Melasma Glycolic Acid Peels
Melasma is a common skin condition that results in brown or gray patches on the face. Although it can occur in people of any age, melasma is most commonly seen in women during their childbearing years. There are many possible causes of melasma, including sun exposure, hormone changes, and certain medications.
Glycolic acid peels are one treatment option for melasma. Glycolic acid is a type of alpha-hydroxy acid (AHA) that is derived from sugar cane. AHAs are often used in cosmetic products because they can help to improve the appearance of wrinkles and fine lines.
Glycolic acid peels work by exfoliating the top layer of skin cells, which allows new, healthier cells to grow in their place. There are several different types of glycolic acid peel available, ranging from milder superficial peels to deeper medium-depth peels. The depth of peel will be determined based on the severity of your melasma and your overall health.
Glycolic acid peels are generally safe when performed by a qualified dermatologist or plastic surgeon. However, as with any medical procedure, there is always a risk of side effects, which can include redness, swelling, and blistering. If you’re considering glycolic acid peels for the treatment of melasma, be sure to discuss all potential risks and benefits with your doctor beforehand.
Best Glycolic Acid for Melasma
There are many different types of glycolic acids on the market today. So, how do you know which one is best for melasma? Let’s take a look at a few factors that will help guide your decision.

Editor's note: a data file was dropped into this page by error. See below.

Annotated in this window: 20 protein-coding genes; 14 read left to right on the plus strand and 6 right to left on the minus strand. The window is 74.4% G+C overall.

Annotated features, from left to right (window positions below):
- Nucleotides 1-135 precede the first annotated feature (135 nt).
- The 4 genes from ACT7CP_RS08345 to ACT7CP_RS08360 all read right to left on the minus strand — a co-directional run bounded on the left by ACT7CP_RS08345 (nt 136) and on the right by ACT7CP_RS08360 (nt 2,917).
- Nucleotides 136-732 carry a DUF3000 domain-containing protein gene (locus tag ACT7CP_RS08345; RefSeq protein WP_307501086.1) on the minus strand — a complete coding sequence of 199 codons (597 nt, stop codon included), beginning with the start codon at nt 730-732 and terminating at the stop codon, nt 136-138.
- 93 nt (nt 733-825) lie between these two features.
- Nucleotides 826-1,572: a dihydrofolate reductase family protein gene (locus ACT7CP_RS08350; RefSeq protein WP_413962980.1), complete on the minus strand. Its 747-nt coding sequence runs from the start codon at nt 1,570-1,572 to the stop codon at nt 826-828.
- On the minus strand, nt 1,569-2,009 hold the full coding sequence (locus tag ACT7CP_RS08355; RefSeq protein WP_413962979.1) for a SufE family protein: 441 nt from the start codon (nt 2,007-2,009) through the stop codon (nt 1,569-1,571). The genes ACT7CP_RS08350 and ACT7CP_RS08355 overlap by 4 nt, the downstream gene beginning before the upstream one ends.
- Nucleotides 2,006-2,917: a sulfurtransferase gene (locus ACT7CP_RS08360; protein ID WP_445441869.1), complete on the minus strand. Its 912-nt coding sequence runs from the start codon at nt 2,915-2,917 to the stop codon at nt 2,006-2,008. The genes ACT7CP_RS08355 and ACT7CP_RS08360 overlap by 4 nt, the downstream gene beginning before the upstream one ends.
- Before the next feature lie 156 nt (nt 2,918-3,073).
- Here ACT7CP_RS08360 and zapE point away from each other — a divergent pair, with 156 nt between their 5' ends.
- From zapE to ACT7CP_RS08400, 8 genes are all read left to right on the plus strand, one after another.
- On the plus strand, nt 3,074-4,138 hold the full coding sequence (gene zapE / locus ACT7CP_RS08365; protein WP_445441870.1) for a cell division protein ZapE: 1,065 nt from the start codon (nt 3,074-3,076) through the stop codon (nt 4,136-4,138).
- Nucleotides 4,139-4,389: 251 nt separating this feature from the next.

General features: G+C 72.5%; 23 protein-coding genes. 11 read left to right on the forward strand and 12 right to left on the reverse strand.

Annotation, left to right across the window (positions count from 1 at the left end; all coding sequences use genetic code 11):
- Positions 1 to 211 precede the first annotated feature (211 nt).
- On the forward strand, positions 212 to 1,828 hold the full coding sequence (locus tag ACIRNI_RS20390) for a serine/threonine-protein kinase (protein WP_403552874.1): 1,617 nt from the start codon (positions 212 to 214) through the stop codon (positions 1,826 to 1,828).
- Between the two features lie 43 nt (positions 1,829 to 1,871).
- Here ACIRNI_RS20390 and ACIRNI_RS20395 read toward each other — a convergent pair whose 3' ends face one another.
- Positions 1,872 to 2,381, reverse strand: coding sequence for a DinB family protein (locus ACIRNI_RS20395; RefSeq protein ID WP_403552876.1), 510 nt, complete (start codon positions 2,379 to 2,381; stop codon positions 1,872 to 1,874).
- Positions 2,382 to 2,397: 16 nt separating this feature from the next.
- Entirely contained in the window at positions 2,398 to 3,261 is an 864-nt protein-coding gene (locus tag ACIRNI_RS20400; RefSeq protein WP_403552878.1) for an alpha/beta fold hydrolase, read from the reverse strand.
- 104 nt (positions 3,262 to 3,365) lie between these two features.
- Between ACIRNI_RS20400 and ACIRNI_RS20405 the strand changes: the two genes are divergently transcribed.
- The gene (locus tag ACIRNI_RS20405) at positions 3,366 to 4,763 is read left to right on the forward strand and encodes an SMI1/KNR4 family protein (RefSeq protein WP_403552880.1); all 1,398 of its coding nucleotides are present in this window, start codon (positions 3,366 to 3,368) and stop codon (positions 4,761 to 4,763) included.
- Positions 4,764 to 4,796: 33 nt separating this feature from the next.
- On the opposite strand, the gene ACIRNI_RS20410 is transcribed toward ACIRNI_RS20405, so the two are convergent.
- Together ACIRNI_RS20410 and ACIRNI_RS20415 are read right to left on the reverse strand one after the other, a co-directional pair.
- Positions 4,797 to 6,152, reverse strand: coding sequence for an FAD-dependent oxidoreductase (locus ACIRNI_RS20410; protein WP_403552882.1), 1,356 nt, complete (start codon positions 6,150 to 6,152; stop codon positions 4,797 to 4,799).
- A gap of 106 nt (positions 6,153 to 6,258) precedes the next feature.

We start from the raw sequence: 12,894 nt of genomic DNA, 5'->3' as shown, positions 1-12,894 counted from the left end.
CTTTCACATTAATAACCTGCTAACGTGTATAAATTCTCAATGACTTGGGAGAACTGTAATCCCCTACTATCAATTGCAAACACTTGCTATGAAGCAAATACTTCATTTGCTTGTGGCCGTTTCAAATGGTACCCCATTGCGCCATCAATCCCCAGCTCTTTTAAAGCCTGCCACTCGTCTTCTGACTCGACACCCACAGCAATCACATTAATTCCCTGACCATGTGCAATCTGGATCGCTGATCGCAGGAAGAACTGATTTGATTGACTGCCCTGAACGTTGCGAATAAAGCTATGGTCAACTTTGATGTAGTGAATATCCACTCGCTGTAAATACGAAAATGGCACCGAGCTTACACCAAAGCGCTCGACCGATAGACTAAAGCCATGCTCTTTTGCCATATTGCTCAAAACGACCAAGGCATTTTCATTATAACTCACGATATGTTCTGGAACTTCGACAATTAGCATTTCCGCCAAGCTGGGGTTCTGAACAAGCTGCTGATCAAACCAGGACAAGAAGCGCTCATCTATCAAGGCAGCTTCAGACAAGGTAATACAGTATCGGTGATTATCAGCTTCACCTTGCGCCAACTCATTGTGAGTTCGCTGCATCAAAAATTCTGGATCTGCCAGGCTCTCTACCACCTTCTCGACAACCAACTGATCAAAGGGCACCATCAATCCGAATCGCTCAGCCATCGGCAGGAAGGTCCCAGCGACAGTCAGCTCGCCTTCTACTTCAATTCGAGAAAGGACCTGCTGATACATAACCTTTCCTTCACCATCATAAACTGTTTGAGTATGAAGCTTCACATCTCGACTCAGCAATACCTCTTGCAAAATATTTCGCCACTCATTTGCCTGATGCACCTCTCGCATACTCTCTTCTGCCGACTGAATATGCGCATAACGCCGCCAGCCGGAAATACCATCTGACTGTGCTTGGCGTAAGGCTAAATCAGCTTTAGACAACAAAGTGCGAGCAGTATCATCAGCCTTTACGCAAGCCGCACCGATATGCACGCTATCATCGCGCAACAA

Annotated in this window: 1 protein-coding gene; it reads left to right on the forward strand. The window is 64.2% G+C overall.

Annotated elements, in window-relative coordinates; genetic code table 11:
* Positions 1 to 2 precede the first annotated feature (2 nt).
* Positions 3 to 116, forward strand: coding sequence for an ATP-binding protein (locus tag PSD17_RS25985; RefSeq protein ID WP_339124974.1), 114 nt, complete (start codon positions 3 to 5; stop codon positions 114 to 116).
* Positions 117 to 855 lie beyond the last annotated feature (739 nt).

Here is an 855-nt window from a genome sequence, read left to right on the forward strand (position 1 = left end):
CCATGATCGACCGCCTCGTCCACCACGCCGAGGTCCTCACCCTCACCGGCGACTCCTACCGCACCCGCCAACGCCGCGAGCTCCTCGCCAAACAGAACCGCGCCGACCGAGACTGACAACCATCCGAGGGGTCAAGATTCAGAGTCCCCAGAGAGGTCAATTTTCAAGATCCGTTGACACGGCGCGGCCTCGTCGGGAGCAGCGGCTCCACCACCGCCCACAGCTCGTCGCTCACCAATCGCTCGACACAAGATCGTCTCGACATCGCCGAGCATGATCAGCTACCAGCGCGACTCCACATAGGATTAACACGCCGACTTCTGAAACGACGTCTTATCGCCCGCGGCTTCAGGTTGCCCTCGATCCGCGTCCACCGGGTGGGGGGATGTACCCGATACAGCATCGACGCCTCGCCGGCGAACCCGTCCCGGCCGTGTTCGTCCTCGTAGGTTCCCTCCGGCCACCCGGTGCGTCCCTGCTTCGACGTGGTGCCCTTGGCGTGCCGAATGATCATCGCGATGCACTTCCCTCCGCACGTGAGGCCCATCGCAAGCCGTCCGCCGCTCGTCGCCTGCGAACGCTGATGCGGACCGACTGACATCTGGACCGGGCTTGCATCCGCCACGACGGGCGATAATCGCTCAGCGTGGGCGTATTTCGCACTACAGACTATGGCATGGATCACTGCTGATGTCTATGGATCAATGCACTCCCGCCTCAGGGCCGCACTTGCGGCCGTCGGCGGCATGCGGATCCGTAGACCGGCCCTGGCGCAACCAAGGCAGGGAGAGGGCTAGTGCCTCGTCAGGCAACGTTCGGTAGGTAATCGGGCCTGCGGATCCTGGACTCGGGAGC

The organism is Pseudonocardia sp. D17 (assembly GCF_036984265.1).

The first thing to consider is the strength of the glycolic acid. Melasma can be stubborn, so you’ll want to choose a product with a high concentration of glycolic acid. But be careful – too much glycolic acid can irritate the skin and make the melasma worse.
Another factor to consider is whether you want a leave-on or wash-off product. Leave-on products tend to be more effective, but they can also be more irritating. Wash-off products are less likely to cause irritation, but they may not be as effective at treating melasma.
Finally, consider your budget. Glycolic acids can range in price from very affordable to quite expensive. There are great options available at all price points, so find one that fits into your budget and give it a try!
Melasma is a skin condition that causes brown or gray patches on the face. Glycolic acid is an alpha hydroxy acid that is often used to treat melasma. It works by exfoliating the top layer of skin, which helps to lighten the dark patches.